Pat Becker – A Mother’s Perspective

Dear Friends, Fans and Supporters of Jason,

I would like to thank you all so much for your interest in Jason. It is very comforting to me to know how much you all still care. As you can imagine, life is not “normal”, (although I guess it never really has been with Jason as a son) and things that take a week or a month, sometimes take years. That is depressing, especially for someone like Jason, who has a mind that is quick and snappy and a body that can’t move.

Jason has written an article. These are his most recent words. He describes his experience of going to the hospital, being in intensive care, and getting a tracheotomy and gastrostomy, or as he would describe, “two shiny new holes in my body.” His health has stayed pretty constant since that article was written.

As far as the music goes, (also mentioned in his article) he is still waiting for Warner Brothers Records to release his album, “Perspective”, on which Eddie Van Halen will perform one of Jason’s compositions. The delays have been because of a hectic touring schedule for Van Halen. Eddie is keeping in contact with us and, although the project is taking longer than we all anticipated, we are excited about the re-release of “Perspective”.

Shrapnel Records released Jason’s “jams”. These are pieces of music Jason has recorded throughout his life. They are improvisations, studies for compositions, pieces that became songs, even some singing and playing when Jason and Ehren (his brother) secretly went to Gary’s (their father) art studio when they were 8 and 5 and recorded themselves playing and singing Bob Dylan songs.

After more than two years and constant changes in technology and needs, Jason’s computer has arrived and is being set up for use. He is looking forward to translating the music in his head to actual notes and melodies. He is looking forward to writing a book and getting his feelings out. I hope to help him on this project.

We would like to share some photos of Jason’s life, including his early family life, the Cacophony years and some more recent photos taken. You may notice artwork throughout these photos. It shows up on his CD’s, is sometimes the background of photos, and even appears on his clothes. This art was created by Gary Becker, who was Jason’s first instructor, a great influence and a wonderful inspiration to Jason as an example of an artist who worked on his craft relentlessly, lovingly, with discipline every day and still had time to support his family and allow me to stay home with my kids. Examples of Gary’s art can be found on his web site.

Thanks again for your interest and support and please e-mail Jason. We will try to keep you all informed, up-to-date and answer any questions we can.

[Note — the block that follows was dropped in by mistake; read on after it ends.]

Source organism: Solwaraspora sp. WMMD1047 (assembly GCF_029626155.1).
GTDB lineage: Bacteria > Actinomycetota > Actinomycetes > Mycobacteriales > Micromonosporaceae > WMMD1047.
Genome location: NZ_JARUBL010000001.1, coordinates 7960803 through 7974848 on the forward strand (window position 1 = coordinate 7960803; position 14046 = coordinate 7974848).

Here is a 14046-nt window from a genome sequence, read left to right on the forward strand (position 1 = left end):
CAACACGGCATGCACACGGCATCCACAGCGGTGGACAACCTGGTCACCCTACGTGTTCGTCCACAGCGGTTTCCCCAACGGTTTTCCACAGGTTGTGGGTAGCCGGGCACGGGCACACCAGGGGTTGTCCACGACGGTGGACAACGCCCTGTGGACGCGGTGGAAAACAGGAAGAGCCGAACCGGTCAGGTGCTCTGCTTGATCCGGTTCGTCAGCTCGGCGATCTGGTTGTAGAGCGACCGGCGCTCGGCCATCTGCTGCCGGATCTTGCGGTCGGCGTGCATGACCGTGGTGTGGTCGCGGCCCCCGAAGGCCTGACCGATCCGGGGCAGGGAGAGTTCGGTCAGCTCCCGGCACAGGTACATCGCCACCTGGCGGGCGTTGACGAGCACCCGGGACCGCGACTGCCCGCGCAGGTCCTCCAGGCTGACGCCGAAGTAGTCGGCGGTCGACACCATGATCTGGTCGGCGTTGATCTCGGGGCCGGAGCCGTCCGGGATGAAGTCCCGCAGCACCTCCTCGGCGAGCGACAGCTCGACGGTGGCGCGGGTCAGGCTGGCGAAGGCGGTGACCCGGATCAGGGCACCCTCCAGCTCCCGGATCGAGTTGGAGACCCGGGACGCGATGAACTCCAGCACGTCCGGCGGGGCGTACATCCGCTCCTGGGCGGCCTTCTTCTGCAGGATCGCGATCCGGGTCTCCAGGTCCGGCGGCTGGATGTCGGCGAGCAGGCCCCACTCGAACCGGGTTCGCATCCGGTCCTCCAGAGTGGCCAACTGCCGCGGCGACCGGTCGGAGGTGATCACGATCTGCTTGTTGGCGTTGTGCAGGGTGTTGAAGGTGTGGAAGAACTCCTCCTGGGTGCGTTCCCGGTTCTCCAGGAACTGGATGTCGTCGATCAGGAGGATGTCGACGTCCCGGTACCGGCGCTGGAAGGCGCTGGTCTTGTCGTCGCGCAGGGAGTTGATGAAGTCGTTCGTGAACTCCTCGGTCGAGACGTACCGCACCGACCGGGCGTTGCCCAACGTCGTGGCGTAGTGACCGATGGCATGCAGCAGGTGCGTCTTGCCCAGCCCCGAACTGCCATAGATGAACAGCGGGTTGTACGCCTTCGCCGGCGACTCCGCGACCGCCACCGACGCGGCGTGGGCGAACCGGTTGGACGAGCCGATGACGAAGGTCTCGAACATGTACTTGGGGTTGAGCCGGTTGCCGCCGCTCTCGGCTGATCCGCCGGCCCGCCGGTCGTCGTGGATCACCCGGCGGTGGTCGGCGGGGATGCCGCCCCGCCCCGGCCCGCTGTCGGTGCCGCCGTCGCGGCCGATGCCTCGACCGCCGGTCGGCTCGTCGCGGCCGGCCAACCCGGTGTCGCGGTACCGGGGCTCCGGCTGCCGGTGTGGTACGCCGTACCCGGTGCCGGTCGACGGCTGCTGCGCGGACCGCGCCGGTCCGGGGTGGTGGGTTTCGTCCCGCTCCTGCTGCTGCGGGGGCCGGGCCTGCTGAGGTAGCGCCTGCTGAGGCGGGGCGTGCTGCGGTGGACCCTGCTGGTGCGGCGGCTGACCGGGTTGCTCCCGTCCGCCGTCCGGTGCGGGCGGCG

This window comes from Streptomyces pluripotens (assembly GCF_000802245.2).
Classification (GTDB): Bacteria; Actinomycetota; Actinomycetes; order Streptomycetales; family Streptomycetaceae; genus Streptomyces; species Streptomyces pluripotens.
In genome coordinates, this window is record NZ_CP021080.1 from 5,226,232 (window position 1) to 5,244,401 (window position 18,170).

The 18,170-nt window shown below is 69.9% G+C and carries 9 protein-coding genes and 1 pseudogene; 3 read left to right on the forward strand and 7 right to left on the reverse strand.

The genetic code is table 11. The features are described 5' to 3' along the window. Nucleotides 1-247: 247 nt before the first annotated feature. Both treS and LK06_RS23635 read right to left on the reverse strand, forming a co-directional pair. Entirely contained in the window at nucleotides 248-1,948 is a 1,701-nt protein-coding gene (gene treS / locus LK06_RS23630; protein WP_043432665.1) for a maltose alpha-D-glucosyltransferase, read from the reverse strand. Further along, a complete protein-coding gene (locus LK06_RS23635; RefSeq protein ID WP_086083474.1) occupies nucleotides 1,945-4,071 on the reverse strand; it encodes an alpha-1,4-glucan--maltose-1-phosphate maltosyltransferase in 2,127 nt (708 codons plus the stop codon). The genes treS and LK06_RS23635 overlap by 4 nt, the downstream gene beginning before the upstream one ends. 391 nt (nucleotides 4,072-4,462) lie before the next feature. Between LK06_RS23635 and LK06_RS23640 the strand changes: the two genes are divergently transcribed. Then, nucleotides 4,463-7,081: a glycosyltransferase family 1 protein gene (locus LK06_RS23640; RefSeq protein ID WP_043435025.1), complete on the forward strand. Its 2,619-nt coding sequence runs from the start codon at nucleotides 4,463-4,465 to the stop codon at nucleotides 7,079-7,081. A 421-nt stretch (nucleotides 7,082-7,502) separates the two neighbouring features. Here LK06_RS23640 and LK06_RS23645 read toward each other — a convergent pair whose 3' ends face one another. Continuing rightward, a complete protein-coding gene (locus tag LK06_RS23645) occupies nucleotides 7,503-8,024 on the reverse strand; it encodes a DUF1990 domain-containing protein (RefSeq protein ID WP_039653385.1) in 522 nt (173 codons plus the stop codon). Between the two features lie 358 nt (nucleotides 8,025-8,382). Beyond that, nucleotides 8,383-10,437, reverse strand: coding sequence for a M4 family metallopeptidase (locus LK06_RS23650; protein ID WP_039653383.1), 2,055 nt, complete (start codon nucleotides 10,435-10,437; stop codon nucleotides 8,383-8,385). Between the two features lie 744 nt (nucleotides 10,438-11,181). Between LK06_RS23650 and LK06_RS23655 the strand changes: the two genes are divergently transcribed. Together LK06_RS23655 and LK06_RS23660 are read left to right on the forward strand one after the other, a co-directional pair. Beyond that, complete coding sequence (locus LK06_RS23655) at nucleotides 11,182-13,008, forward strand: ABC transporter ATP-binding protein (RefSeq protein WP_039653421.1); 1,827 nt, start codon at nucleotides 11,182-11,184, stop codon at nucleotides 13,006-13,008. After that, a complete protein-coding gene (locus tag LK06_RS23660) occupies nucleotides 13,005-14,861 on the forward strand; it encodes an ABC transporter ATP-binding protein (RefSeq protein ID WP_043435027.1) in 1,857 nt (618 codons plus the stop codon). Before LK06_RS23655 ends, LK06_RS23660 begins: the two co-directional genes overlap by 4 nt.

From My Perspective

Our son was born almost knowing what he wanted to do early in life; be a guitar player. He worked constantly and loved it. He made a demo tape and a record producer was interested. He graduated from high school early to make his first album at the age of 17. He was great; he was part of a duo guitar team with a band called “Cacophony.” He played along side of another great guitarist named Marty Friedman. They made three albums together. I was so lucky to witness them playing together. They are both masters of the guitar and they knew what they wanted from their music. They had a great deal of respect for each other; they will love each other forever. I got to witness their humor and their hearts; in my mind, that is what becomes their music.

After “Cacophony” and a classic guitar solo album called “Perpetual Burn,” Jason heard that David Lee Roth was looking for a guitarist. He sent a tape. They called. He auditioned and was chosen as the next guitarist for David Lee Roth. A week later he was diagnosed with ALS. As our family and friends collapsed in grief and shock, Jason went to practice and prepared for an album which was called “A Little Ain’t Enough.”

By that time, we had managed to stop crying and hiding our heads under our pillows in utter heartbreak and misery. Jason was determined to do this project and we would do anything we could to help him, of course. Gary quit his job and moved in with Jason in Glendale. I stayed home with Ehren, who was a junior in high school. I worked. Ehren and I got hooked on “Star Trek: The Next Generation”. I made frequent trips to see Jason and Gary, and Jason always called with new guitar parts for me to hear. I would have miserable, sad days, and when I checked in at night, by phone, find out that Jason had a great day.

“Perspective” was long in the making. Technically, it took five years from beginning to end, but it had been simmering in Jason longer than that. He had bits and pieces of melodies in his head. His songs would happen in different ways. Some came out all at once. I remember hearing, over the phone, the song that became “Blue”. It was so beautiful. Jason was alone in his hotel room in Vancouver (recording “A Little Ain’t Enough”) and he started improvising and that’s what came out. His songs always touch me so deeply because I can hear his heart in his music. I have heard that from so many people. It is true. Jason’s heart is in his music. “Rain” came out of him at a friend’s house on a rainy day.

I am fascinated by how Jason sometimes builds songs. He has one tiny idea and adds layer upon layer to that. He reminds me of Bobby McFerrin in that way. You will hear something very intricate and beautiful, and as he peels the layers away and brings them back, you realize that the tiny idea all alone is just as beautiful as the whole, finished piece. He is complex and he is simple; in music and in life.

I want people to know about Jason.